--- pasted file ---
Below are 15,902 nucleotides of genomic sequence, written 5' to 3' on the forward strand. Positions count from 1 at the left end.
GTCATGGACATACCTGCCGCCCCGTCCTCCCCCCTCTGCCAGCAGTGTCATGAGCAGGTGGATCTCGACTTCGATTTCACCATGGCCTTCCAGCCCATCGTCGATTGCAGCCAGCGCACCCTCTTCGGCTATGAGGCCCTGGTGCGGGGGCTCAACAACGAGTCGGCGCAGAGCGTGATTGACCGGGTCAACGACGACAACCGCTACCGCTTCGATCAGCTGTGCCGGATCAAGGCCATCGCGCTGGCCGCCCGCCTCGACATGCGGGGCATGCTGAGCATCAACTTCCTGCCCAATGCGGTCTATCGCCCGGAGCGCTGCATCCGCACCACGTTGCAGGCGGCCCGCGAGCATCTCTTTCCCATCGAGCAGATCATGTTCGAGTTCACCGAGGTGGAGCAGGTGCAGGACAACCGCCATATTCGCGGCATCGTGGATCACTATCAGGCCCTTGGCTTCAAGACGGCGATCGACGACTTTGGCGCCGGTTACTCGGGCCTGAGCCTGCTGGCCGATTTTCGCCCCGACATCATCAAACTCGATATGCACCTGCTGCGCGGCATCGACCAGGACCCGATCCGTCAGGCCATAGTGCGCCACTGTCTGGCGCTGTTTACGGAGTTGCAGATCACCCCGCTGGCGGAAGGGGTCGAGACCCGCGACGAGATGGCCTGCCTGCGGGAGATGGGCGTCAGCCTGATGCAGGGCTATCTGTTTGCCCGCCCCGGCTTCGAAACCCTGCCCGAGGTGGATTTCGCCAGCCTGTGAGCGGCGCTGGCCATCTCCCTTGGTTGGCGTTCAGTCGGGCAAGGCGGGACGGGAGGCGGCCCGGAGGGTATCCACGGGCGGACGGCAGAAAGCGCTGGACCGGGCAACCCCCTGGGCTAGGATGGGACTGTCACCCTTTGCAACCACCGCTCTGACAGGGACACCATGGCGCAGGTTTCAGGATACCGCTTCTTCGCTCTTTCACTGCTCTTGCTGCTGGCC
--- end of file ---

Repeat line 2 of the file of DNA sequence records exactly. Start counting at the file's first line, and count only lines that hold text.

GTCATGGACATACCTGCCGCCCCGTCCTCCCCCCTCTGCCAGCAGTGTCATGAGCAGGTGGATCTCGACTTCGATTTCACCATGGCCTTCCAGCCCATCGTCGATTGCAGCCAGCGCACCCTCTTCGGCTATGAGGCCCTGGTGCGGGGGCTCAACAACGAGTCGGCGCAGAGCGTGATTGACCGGGTCAACGACGACAACCGCTACCGCTTCGATCAGCTGTGCCGGATCAAGGCCATCGCGCTGGCCGCCCGCCTCGACATGCGGGGCATGCTGAGCATCAACTTCCTGCCCAATGCGGTCTATCGCCCGGAGCGCTGCATCCGCACCACGTTGCAGGCGGCCCGCGAGCATCTCTTTCCCATCGAGCAGATCATGTTCGAGTTCACCGAGGTGGAGCAGGTGCAGGACAACCGCCATATTCGCGGCATCGTGGATCACTATCAGGCCCTTGGCTTCAAGACGGCGATCGACGACTTTGGCGCCGGTTACTCGGGCCTGAGCCTGCTGGCCGATTTTCGCCCCGACATCATCAAACTCGATATGCACCTGCTGCGCGGCATCGACCAGGACCCGATCCGTCAGGCCATAGTGCGCCACTGTCTGGCGCTGTTTACGGAGTTGCAGATCACCCCGCTGGCGGAAGGGGTCGAGACCCGCGACGAGATGGCCTGCCTGCGGGAGATGGGCGTCAGCCTGATGCAGGGCTATCTGTTTGCCCGCCCCGGCTTCGAAACCCTGCCCGAGGTGGATTTCGCCAGCCTGTGAGCGGCGCTGGCCATCTCCCTTGGTTGGCGTTCAGTCGGGCAAGGCGGGACGGGAGGCGGCCCGGAGGGTATCCACGGGCGGACGGCAGAAAGCGCTGGACCGGGCAACCCCCTGGGCTAGGATGGGACTGTCACCCTTTGCAACCACCGCTCTGACAGGGACACCATGGCGCAGGTTTCAGGATACCGCTTCTTCGCTCTTTCACTGCTCTTGCTGCTGGCC